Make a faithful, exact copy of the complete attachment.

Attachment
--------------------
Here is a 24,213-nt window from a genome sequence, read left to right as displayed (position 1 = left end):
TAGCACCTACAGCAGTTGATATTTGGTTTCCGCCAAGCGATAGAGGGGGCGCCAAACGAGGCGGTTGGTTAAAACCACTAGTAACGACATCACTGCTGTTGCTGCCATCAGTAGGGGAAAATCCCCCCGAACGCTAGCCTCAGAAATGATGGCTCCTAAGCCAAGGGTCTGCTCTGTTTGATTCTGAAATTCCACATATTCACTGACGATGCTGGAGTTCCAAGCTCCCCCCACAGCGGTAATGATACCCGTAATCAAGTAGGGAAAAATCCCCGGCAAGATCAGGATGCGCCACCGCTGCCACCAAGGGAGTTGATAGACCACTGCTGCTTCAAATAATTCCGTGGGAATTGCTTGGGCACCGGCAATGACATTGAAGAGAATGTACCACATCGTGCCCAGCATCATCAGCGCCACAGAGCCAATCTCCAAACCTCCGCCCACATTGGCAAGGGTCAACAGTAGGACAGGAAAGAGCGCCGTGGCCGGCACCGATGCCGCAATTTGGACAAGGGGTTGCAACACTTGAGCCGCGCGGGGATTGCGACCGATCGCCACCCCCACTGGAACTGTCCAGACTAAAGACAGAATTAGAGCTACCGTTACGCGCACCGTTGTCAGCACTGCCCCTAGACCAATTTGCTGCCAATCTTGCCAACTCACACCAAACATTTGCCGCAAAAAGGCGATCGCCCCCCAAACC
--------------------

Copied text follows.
Here is a 24,213-nt window from a genome sequence, read left to right as displayed (position 1 = left end):
TAGCACCTACAGCAGTTGATATTTGGTTTCCGCCAAGCGATAGAGGGGGCGCCAAACGAGGCGGTTGGTTAAAACCACTAGTAACGACATCACTGCTGTTGCTGCCATCAGTAGGGGAAAATCCCCCCGAACGCTAGCCTCAGAAATGATGGCTCCTAAGCCAAGGGTCTGCTCTGTTTGATTCTGAAATTCCACATATTCACTGACGATGCTGGAGTTCCAAGCTCCCCCCACAGCGGTAATGATACCCGTAATCAAGTAGGGAAAAATCCCCGGCAAGATCAGGATGCGCCACCGCTGCCACCAAGGGAGTTGATAGACCACTGCTGCTTCAAATAATTCCGTGGGAATTGCTTGGGCACCGGCAATGACATTGAAGAGAATGTACCACATCGTGCCCAGCATCATCAGCGCCACAGAGCCAATCTCCAAACCTCCGCCCACATTGGCAAGGGTCAACAGTAGGACAGGAAAGAGCGCCGTGGCCGGCACCGATGCCGCAATTTGGACAAGGGGTTGCAACACTTGAGCCGCGCGGGGATTGCGACCGATCGCCACCCCCACTGGAACTGTCCAGACTAAAGACAGAATTAGAGCTACCGTTACGCGCACCGTTGTCAGCACTGCCCCTAGACCAATTTGCTGCCAATCTTGCCAACTCACACCAAACATTTGCCGCAAAAAGGCGATCGCCCCCCAAACC